From Workers to Owners

November 2021
by Rachel White

This is the first in a two-part series on Byggmeister's conversion to worker ownership. This post shares the perspective of the company's new owners. The second shares Founder Paul Eldrenkamp's perspective.

On October 8, 2021, Byggmeister’s employees purchased the company from Founder Paul Eldrenkamp and incorporated as a worker cooperative. According to our new bylaws, all employees are eligible to apply for ownership after three years and six thousand hours of employment. At the time of purchase seven employees, including me, bought in and became co-owners.

When I tell clients, partners, and colleagues that Byggmeister is now worker-owned, there is near-universal excitement and support. But there are also some questions, especially from those unfamiliar with cooperative businesses. Perhaps most fraught is: will worker ownership change Byggmeister?

My answer is always yes and no. Yes, a few important things will change. For one thing, every employee will have the opportunity to help shape the company’s future and share in the company’s profits. And when employees do buy-in, they become personally invested in the company’s success in a deeper way.

Beyond this, I expect little to change. Becoming a cooperative is an evolution, not a revolution of who we are and how we do things. It grows out of and formalizes our collaborative, team-based approach, while at the same time strengthening that approach. It also builds on a carefully planned leadership transition that predated the ownership transition by several years.

At least that’s how I answer this question. But I was curious to know how Byggmeister’s six other new owners would respond, as well as what else they would have to say about Byggmeister’s conversion to worker-ownership.

So, here they are in their own words.

From top left to bottom right, Designer Josy Raycroft, Estimator Cador Pricejones, Carpenter Emily Sills, Lead Carpenter Francis Prunier, Production Manager Josh Menard, CEO Rachel White, Business Manager Maria Washington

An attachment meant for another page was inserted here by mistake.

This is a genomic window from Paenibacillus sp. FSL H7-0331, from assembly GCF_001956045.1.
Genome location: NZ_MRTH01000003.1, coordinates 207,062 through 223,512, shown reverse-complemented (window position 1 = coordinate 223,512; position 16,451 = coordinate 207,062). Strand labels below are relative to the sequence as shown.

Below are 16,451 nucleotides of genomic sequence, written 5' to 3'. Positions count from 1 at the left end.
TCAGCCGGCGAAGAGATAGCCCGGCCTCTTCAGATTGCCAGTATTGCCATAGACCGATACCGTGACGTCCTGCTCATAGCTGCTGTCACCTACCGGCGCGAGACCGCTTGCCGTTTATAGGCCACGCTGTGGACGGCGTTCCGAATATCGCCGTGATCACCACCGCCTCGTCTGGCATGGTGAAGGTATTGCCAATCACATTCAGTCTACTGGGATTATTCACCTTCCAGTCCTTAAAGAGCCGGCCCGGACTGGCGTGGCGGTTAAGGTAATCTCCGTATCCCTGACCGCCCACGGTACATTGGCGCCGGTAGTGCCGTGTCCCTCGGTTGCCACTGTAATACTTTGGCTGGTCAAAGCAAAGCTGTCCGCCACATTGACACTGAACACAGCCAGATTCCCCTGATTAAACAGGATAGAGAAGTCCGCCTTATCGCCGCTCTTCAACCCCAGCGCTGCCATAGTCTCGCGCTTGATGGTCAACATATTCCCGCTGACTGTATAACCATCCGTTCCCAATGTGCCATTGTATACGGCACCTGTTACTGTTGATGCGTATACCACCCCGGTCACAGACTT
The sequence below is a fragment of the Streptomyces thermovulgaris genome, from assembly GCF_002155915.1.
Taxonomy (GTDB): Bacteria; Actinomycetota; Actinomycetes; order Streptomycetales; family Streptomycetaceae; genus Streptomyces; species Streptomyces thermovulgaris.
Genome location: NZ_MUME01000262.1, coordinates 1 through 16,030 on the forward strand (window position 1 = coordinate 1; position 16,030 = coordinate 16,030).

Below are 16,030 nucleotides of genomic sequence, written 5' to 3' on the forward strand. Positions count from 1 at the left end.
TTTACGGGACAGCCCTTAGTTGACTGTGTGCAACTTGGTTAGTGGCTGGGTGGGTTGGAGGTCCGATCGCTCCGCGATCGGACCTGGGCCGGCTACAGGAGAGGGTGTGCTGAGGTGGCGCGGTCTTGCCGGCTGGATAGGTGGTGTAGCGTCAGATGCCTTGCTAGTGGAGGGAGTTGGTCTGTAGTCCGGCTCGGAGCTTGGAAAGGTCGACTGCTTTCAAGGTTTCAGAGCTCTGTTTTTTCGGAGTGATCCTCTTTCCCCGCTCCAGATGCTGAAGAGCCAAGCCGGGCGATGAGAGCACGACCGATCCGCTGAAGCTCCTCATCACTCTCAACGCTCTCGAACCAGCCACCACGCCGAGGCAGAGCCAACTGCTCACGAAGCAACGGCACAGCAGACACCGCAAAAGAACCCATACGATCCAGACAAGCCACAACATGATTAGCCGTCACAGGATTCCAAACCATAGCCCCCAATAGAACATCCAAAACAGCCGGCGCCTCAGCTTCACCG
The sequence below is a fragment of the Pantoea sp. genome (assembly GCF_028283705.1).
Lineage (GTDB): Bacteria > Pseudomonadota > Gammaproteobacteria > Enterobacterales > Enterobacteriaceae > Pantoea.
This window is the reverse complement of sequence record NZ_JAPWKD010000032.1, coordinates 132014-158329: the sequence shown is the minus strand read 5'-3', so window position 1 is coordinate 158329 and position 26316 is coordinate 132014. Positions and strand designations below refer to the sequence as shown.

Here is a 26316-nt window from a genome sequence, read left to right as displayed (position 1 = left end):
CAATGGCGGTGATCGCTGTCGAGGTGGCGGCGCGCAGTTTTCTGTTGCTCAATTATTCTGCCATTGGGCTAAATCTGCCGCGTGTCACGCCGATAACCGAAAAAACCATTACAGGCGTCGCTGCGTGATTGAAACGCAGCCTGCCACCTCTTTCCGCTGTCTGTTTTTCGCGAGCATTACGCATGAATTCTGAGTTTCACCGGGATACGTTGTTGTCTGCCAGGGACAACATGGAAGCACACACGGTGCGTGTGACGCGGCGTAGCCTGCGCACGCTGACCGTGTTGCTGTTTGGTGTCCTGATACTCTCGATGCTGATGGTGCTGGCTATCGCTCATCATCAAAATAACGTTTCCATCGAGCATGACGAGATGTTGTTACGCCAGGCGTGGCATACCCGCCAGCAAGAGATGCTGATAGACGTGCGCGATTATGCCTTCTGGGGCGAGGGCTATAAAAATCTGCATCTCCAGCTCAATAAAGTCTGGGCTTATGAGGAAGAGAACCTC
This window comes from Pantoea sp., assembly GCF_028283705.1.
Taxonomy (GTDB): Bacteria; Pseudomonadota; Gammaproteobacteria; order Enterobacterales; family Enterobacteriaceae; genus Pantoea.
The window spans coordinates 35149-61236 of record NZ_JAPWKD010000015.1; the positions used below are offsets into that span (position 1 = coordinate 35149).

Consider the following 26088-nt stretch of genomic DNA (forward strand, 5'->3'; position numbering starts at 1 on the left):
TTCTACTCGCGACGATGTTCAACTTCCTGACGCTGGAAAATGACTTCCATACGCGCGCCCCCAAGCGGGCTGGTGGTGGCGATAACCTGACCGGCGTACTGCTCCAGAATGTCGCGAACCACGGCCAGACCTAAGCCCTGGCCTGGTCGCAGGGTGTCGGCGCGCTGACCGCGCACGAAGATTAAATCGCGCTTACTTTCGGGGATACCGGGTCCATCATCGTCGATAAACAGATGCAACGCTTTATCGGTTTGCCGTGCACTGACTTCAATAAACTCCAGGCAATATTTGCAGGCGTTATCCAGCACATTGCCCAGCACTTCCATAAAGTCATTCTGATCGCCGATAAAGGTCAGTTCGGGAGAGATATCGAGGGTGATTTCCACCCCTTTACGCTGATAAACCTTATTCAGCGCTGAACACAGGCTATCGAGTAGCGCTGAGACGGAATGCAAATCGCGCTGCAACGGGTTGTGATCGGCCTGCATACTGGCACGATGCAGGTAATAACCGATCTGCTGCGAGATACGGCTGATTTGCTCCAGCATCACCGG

Rachel: When did you decide you wanted to be an owner of Byggmeister? 

Cador: I knew I wanted to be an owner when Paul said he wanted to sell Byggmeister to us. Byggmeister is a great company; it would have been such a shame for Paul’s retirement to be the end of it. 

Francis: From the beginning! Becoming an owner just felt like the right next step for me and for the company. It’s hard to imagine how we could have moved forward any other way

Emily: When I started at Byggmeister three years ago, the ownership conversion process was already underway. I was comfortable with the cooperative model because I went to a cooperative school through eighth grade, and my family belonged to a food coop. But I didn’t know whether this would be a good fit for Byggmeister. I got my answer after my first few ownership meetings. The discussions weren’t always easy or comfortable. But everyone stuck with it. I was really impressed. 

Rachel: Are there other factors that you think make worker ownership a good fit for Byggmeister?  

Cador: Yes, in the sense that we have so many long-term employees. We know each other well and trust that we’ll be able to own this company together.